Also a useful tip, you can freeze the crumble topping, so you could make an extra large batch, freeze it and because it stays crumbly, you have an instant fuss free dessert option.

Apple Crumble
5-6 Peeled, cored and diced apples
60g dark brown sugar
1tsp ground cinnamon
1tbsp butter
for the Crumble Topping
250g whole wheat flour
1tsp baking powder
90g butter
150g dark brown sugar
1. In a large saucepan, with a lid, melt the tablespoon of butter, then add the apples, sugar and cinnamon. Stir to coat the apples, cover and cook the apples until they are soft.
2. In the meantime make the topping, put all the crumble ingredients into a bowl and gently rub together using only your fingertips, until the mixture resembles breadcrumbs.
3. Put the apples into a shallow ovenproof dish and then sprinkle the topping over it, and bake in a 350F/180C oven for 30-40 minutes, or until golden. Serve hot with cream, ice cream or custard.

Saturday, July 27, 2013

Fear Not Winning Through..... Mexican Food

I often wonder if the fear of the unknown stops you from doing something, such as learning to drive, travelling alone to a foreign country or even something as silly as meeting new people - for some people the possibility of failure, fear of being alone or rejection can be too intense to bare. I think that food can be quite intimidating and it results in a kind of fear especially if you have tried something before and didn't like it. My blog about frogs legs would be a classic example of what I am talking about although I have still not tried them. Mexican food I can't remember what it was I ate that put me off? Maybe the bell peppers - although occasionally I do eat them. I would pointlessly go into a Mexican restaurant and order steak and chips with a mushroom sauce because it was safe - maybe it's ignorance, I wouldn't have known the difference between a fajita, enchilada, tamales, burrito or a chimichanga - it's hard to order something if you don't know what it is you are ordering. So you end up ordering what you always order! It is that fear of the unknown though that prevents you from trying something new. At some point you are going to have to put your fear aside and try it - fact is, it probably won't be as bad as you thought it would be. With that in mind I put my fears aside and tried this Mexican dish.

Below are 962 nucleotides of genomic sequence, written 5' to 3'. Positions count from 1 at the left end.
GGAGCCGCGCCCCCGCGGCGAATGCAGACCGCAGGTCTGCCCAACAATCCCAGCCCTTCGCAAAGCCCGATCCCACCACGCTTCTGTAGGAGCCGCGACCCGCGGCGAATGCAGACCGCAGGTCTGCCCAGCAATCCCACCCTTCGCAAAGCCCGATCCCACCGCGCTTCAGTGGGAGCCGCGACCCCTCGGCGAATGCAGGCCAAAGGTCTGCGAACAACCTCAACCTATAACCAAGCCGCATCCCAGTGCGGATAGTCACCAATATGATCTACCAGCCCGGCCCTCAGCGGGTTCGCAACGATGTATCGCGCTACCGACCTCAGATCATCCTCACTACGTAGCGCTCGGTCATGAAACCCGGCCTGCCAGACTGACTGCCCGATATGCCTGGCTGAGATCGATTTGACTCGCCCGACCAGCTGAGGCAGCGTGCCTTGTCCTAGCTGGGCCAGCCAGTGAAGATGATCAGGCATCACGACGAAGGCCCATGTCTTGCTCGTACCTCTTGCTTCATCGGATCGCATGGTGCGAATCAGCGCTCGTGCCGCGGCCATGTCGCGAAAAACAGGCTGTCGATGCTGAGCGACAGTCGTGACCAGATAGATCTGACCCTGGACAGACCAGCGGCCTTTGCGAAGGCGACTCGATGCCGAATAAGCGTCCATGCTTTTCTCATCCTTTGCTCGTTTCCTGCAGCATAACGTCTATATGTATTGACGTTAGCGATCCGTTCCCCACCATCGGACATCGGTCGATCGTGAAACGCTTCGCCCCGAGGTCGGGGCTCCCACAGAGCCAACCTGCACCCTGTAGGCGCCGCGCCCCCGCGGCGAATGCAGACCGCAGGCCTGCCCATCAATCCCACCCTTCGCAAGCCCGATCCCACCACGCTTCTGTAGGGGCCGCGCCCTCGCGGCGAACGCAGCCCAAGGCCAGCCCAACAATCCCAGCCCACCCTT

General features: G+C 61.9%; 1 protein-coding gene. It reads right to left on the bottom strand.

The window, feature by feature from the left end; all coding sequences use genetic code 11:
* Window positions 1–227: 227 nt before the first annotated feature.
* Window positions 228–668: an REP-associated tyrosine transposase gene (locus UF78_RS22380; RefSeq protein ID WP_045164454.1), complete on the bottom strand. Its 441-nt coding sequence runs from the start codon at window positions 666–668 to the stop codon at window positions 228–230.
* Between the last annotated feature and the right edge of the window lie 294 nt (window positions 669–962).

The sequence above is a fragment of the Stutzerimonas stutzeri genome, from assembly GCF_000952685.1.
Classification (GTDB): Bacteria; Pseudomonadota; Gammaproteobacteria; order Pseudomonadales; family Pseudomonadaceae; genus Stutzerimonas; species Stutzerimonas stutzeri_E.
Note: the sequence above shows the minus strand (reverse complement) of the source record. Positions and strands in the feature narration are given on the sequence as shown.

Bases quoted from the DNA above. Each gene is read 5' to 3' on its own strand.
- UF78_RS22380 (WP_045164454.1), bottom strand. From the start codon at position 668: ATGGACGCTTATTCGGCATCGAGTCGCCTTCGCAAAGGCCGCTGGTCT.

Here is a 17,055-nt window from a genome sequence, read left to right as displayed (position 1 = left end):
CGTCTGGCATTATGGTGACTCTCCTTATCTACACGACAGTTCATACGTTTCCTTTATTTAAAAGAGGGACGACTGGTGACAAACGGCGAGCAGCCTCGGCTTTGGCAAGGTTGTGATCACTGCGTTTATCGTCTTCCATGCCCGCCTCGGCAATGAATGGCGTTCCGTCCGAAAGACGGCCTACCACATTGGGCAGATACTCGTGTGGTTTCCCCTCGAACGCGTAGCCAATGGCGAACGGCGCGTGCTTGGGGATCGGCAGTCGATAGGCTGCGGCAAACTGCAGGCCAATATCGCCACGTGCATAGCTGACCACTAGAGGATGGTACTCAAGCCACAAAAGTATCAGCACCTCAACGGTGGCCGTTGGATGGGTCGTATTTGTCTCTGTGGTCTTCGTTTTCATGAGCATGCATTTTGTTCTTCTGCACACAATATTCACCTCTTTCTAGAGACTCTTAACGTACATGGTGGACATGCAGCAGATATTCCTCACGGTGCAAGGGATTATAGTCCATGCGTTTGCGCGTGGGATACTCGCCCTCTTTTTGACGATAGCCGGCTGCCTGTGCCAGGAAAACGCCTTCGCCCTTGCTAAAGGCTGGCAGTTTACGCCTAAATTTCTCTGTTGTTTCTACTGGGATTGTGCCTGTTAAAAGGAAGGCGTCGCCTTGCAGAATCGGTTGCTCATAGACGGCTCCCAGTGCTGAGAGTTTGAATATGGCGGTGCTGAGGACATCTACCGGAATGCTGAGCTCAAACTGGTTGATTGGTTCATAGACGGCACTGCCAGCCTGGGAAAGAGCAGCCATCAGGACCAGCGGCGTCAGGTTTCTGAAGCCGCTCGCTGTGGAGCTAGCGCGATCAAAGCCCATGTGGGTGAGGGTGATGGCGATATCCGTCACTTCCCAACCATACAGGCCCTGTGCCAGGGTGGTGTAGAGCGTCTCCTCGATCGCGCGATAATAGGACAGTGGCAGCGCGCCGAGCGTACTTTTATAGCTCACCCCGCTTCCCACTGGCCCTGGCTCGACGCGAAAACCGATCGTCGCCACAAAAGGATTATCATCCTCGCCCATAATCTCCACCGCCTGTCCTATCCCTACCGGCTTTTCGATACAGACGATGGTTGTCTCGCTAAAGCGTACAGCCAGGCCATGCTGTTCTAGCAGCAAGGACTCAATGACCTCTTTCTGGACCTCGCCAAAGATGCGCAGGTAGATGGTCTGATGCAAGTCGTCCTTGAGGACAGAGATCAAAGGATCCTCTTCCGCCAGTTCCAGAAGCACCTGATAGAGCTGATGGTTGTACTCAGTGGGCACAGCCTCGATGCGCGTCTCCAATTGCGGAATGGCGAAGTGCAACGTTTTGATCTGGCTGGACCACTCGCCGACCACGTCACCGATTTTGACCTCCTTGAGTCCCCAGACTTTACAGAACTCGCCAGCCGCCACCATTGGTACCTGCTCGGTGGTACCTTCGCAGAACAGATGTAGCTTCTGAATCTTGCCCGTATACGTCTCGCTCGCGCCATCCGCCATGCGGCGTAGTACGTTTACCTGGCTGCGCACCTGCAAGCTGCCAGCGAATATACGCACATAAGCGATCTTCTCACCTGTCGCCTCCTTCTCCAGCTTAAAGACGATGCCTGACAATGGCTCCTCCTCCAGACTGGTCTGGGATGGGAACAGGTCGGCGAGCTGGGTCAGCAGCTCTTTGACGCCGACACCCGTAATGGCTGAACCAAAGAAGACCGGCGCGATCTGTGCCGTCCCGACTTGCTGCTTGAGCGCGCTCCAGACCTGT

Shrimp Enchiladas
1 medium onion, chopped
2 tbsp olive oil
3/4lbs raw medium shrimp
chopped green chilli
1/2 tsp chilli powder
1/4 tsp salt
1/4 tsp pepper
8oz tub of Philadelphia
8 flour tortillas, warmed
1 1/2 cups chunky salsa
1 1/2 cups Monterey Jack cheese, shredded
1. In a large skillet, sauté onion until tender. Add the shrimp, chillies, chilli powder, salt, cumin and pepper. Cook for about 2 or 3 minutes or until they turn pink, stir in the cream cheese until melted.
2. Place 1/3 cup of the shrimp mixture down the centre of each of the tortillas, roll up and place seam side down in a greased baking dish. Pour salsa over the top and sprinkle with Monterey Jack cheese.
3. Bake uncovered at 350F/180C for 20-25 minutes or until heated through.

Wednesday, July 10, 2013

Some times life is just SOOOO hard!

I don't know about you but I try not to wallow too much in self pity. After all we all have woes, there is always something that is sent to try us and pain us in some way and we have to somehow get through it all.

I have certainly had my fair share of rubbish through the years with one thing or person or the other but I always seem to land on my feet, always pushing through that next issue, trial or tribulation. I try not to think about it too much which sometimes makes me wonder if I am uncaring or cold hearted? I am certainly sensitive and take everything to heart, I love easily and I get hurt because of it, but sometimes I just switch off emotionally, lately I feel my whole system shutting down, only part listening to people answering with hmmm and A-huh! Hearing certain words but not whole conversations and answering, hoping it's enough to get me through, I seem to be blagging my way through that lately too.... I feel self absorbed my issues, my woes and strife's are taking over and controlling my existence.